Rediff.com's Arthur J Pais reports from the Toronto International Film Festival.
Do you know who you really are? The way the angry woman asks the question in the movie West Is West and the way her gaze penetrates the husband who abandoned her and their daughters 30 years ago creates one of the most dramatic and chilling scenes in recent cinema. "Are you George or Jehangir?" she taunts him.
Later, she has an unexpected meeting with the British woman who is the second wife of Jehangir Khan, who after leaving Pakistan for the United Kingdom, has taken the name of George Khan.
In yet another chilling but also heartmelting scene which takes place in a rural area of Pakistan, the abandoned wife who does not know a word of English tells the British woman, who has no knowledge of Urdu, about her abandonment. As she speaks in Punjabi, the woman also makes appropriate signs to tell George Khan's British wife that George has long since stopped belonging to her (the first wife).
There was hushed silence as the audiences watched Ila Arun, the abandoned wife, conjure a magical performance in film, produced by BBC, which had its North American premiere at the Toronto International Film Festival last week.
To match -- or for that matter even exceed -- the superlative performance of Om Puri is no small achievement. But Ila Arun has done so and she stuns the audiences with her awesome performance. Many journalists were asking their South Asian peers about Ila Arun at the end of the well-received screening of West Is West. "She could outperform the best classic British artists," said one.
If there is any justice, they should roll out the red carpet for Om Puri and Ila Arun at the Golden Globe, BAFTA and Oscar nominations.
West Is West is a follow up to the arthouse hit East Is East released about a decade ago. Both films based on autobiographical stories by the scriptwriter Ayub Khan-Din featured Om Puri as the short-tempered immigrant who runs a fish and chips business in a British city. His family consists of his British wife (Linda Bassett), several conflicted and troubled sons.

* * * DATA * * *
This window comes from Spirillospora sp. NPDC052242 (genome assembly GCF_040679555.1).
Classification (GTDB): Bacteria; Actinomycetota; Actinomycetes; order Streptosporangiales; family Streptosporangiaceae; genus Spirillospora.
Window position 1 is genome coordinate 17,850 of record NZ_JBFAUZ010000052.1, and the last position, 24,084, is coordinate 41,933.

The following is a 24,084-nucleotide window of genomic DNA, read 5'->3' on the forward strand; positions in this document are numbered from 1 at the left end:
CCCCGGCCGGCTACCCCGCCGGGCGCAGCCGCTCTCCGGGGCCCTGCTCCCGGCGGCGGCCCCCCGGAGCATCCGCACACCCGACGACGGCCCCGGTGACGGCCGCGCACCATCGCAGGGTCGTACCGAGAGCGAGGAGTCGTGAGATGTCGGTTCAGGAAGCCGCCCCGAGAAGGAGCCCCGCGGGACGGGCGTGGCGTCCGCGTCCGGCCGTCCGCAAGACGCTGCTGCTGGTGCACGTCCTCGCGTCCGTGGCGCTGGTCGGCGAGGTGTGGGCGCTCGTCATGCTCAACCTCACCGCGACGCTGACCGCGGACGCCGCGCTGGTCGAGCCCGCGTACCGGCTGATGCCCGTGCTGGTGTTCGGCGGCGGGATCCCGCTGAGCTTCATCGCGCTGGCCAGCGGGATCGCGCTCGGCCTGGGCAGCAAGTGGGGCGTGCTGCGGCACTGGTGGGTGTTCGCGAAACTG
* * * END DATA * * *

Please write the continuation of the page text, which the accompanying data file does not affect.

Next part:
In the new film, he has brought his youngest son to Pakistan to get him acquainted with a heritage he (the son) doesn't want anything to do with.
East Is East was shot mostly in the United Kingdom. The new film, which has a few scenes shot in Manchester, unfolds against a rural Pakistani background. Much of the dialogue is in Punjabi accompanied by excellent subtitles.
But the film was shot in Chandigarh and the neighbouring areas, with dozens of Indian technicians pitching in. It was made by the first time director, Andy De Emmony who has a rich experience with the British TV. The film's evocative score by Shankar Eshaan Loy is one of its major highlights.
The movie is a worthy successor to East Is East, and could be a hit not only with the disasporic audiences but also the mainstream that have warmed up to films such as Monsoon Wedding, Bend It Like Beckham and The Namesake.
With its broad humour, stirring melodrama and the coming of age story, West Is West proved to be one of the more popular films at the 35th edition of the festival here which is screening over 250 feature films. Some critics complained (correctly, though) there was a bit too much of sitcom to the film. A few also thought the wedding scenes and the festivities had a touristic touch to them.
The Canadian media gave the film a warm welcome too, with The Globe and Mail giving it three stars (out of four).
'Puri is compelling as George,' the newspaper observed, 'a hypocrite who holds his children to standards of conduct he doesn't meet.'
Image: (From left) Actor Om Puri, producer Leslee Udwin, actress Lesley Nicol, director Andy De Emmony, actor Aqib Khan, and chief executive of United International Pictures Stewart Till at the West Is West premiere in Toronto. Photograph: Snaps India